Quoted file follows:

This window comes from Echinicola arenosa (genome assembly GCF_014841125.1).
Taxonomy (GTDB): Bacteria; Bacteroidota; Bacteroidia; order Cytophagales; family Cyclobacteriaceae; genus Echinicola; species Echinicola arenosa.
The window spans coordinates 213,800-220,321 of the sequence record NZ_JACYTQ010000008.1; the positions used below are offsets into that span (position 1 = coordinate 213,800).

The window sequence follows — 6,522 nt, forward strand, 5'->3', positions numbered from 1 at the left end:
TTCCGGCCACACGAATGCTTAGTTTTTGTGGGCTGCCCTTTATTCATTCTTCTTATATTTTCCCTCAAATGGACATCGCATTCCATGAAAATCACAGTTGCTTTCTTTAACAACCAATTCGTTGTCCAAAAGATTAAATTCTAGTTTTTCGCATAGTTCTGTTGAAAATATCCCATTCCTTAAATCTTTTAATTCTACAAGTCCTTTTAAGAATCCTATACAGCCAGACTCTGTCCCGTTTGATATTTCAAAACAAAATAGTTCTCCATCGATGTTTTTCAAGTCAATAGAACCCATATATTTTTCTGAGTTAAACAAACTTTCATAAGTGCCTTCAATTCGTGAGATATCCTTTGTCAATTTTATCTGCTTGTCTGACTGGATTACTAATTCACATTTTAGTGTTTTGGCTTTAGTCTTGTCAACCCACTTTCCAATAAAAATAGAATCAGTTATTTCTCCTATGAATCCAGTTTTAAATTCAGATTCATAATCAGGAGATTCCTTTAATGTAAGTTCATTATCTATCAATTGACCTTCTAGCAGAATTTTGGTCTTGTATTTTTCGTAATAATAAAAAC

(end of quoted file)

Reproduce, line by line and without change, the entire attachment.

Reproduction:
This window comes from Echinicola arenosa (genome assembly GCF_014841125.1).
Taxonomy (GTDB): Bacteria; Bacteroidota; Bacteroidia; order Cytophagales; family Cyclobacteriaceae; genus Echinicola; species Echinicola arenosa.
The window spans coordinates 213,800-220,321 of the sequence record NZ_JACYTQ010000008.1; the positions used below are offsets into that span (position 1 = coordinate 213,800).

The window sequence follows — 6,522 nt, forward strand, 5'->3', positions numbered from 1 at the left end:
TTCCGGCCACACGAATGCTTAGTTTTTGTGGGCTGCCCTTTATTCATTCTTCTTATATTTTCCCTCAAATGGACATCGCATTCCATGAAAATCACAGTTGCTTTCTTTAACAACCAATTCGTTGTCCAAAAGATTAAATTCTAGTTTTTCGCATAGTTCTGTTGAAAATATCCCATTCCTTAAATCTTTTAATTCTACAAGTCCTTTTAAGAATCCTATACAGCCAGACTCTGTCCCGTTTGATATTTCAAAACAAAATAGTTCTCCATCGATGTTTTTCAAGTCAATAGAACCCATATATTTTTCTGAGTTAAACAAACTTTCATAAGTGCCTTCAATTCGTGAGATATCCTTTGTCAATTTTATCTGCTTGTCTGACTGGATTACTAATTCACATTTTAGTGTTTTGGCTTTAGTCTTGTCAACCCACTTTCCAATAAAAATAGAATCAGTTATTTCTCCTATGAATCCAGTTTTAAATTCAGATTCATAATCAGGAGATTCCTTTAATGTAAGTTCATTATCTATCAATTGACCTTCTAGCAGAATTTTGGTCTTGTATTTTTCGTAATAATAAAAAC